In the United States, India is synonymous with outsourced data processing services and customer service call centers for credit card issuers, banks and retailers. The flow of data between the two countries has been unrestricted and, to a large extent, unregulated. This has now been changed.
In April 2011, India adopted new privacy regulations known as the Information Technology (Reasonable Security Practices and Procedures and Sensitive Personal Data or Information) Rules, 2011. These rules apply to all organizations that collect and use personal data and information in India and are likely to affect any corporation that outsources to India or collects personal information there in its business.
One of the more important provisions relating to foreign companies is that no organization inside India may transfer sensitive personal data to a third party outside of India unless the transferee ensures the same level of protection that is required by the Indian Rules. Sensitive personal data is defined as financial information; passwords; physical, physiological, and mental health condition; sexual orientation; medical records and history; and biometric information.
Therefore, online retailers and other American companies that routinely receive such information from organizations inside India will need to meet Indian privacy standards in order to continue receiving the information. In addition, because these rules appear to apply even to information gathered about non-Indians, companies which outsource sensitive personal data collection to India will need to ensure that they meet the standards required by these new Indian Rules.
Because the Indian Rules are in some ways more strict than American and European privacy law, companies doing business in India may need to update their privacy practices in order to comply. For example, companies that outsource their customer service to India might need to change their practices to explicitly notify callers that their information is being collected and explain why it is being collected. Additionally, companies that collect information labeled sensitive under Indian law may also need the callers’ consent via mail, fax, or e-mail before collecting any such information.
Since overseas companies that collect personal information in India may need to update their practices to comply with Indian law, a summary of the new Indian Rules can be found below. The Rules place some obligations on all information collectors and stricter ones on sensitive information collectors.
- Notice and Use. Organizations must take reasonable steps to ensure that information providers (consumers) know that their information is being collected, the purpose of collection, the recipients of the information, and the name and address of the agencies collecting and retaining the information. Organizations may only use personal information for the purpose for which it was collected.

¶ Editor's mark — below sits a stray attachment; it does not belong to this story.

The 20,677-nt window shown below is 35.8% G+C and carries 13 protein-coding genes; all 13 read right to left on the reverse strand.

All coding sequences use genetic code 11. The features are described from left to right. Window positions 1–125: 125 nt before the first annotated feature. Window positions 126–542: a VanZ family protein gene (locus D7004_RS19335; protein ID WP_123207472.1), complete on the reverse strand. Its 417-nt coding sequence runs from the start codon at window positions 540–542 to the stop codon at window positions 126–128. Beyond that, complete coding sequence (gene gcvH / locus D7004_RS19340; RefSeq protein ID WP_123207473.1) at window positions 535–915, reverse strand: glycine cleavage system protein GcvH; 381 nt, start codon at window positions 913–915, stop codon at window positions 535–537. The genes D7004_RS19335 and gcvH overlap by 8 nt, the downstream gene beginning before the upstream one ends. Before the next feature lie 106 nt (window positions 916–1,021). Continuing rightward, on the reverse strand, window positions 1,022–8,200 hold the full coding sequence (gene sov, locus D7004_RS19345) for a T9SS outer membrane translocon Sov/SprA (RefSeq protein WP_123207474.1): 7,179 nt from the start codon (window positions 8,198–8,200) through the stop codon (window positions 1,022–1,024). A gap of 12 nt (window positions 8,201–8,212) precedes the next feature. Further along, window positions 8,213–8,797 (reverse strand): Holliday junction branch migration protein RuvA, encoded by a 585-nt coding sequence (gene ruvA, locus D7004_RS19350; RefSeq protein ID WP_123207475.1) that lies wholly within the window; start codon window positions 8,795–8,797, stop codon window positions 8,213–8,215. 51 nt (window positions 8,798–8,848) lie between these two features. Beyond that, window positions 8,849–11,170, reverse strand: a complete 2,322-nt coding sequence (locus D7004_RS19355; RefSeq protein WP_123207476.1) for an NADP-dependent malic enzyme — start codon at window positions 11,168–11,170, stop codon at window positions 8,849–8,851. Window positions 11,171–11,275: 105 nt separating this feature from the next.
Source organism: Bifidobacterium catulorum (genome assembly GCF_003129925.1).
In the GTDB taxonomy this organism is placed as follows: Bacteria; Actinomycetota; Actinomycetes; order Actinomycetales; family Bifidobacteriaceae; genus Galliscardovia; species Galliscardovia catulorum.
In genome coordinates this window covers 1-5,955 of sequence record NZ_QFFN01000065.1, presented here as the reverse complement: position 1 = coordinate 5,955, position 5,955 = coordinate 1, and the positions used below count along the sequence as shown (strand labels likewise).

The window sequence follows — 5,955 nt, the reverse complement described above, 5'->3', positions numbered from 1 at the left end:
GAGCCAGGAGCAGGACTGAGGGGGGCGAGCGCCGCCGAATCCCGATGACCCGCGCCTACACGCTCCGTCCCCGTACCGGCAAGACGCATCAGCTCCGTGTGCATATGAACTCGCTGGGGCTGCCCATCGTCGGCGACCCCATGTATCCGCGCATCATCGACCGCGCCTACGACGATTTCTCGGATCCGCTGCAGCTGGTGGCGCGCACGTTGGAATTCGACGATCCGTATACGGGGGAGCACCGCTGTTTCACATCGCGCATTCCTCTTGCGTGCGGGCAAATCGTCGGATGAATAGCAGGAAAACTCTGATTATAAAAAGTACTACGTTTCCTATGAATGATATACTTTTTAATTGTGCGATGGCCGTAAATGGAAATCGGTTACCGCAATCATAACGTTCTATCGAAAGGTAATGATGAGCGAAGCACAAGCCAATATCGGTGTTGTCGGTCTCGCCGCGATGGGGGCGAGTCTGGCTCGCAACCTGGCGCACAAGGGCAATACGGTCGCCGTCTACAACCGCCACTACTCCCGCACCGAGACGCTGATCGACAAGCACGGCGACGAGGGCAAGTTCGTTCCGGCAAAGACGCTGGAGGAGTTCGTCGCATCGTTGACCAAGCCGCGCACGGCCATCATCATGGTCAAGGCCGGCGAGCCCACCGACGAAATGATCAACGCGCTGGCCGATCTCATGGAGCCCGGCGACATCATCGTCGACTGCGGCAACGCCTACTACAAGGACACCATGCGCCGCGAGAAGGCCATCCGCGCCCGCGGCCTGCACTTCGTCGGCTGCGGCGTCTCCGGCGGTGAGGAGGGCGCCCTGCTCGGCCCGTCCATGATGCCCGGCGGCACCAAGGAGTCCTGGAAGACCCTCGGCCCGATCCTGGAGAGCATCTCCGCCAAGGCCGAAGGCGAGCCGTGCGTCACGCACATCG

- Access and Correction. Information providers must be given the opportunity to have access to their information to review it for accuracy. Organizations must correct any information found to be inaccurate.
- Security. Organizations are strongly encouraged to have a comprehensive documented information security program and policies that contain managerial, technical, operational, and physical control measures commensurate with the information assets and nature of the business. In order to escape liability in the event of a breach, the organization must demonstrate that (i) it implemented its security control measures as they are set out in the documentation and (ii) those measures were reasonable security practices. If an organization has implemented an approved industry code of practice and its compliance has been audited, it is deemed to have complied.
Specific Obligations for Sensitive Personal Data
- Limitations on Acquiring Information. An organization may only collect sensitive personal data from a person if it is necessary in order to provide the person with goods or services. In addition, the organization must receive written consent from the provider by letter, fax, or e-mail, regarding the purpose of use, and the provider may opt out and withdraw consent at any time. However, if the information provider opts out, the organization may also cease providing goods and services. The organization may not retain the information longer than necessary.
- Transferring Information. Unless disclosure has been agreed to by contract or is required by law, organizations need to obtain prior consent of the provider before transferring sensitive personal data to a third party. Also, no transfer of information may be made overseas unless the overseas party ensures the same level of protection provided for under the Indian Rules.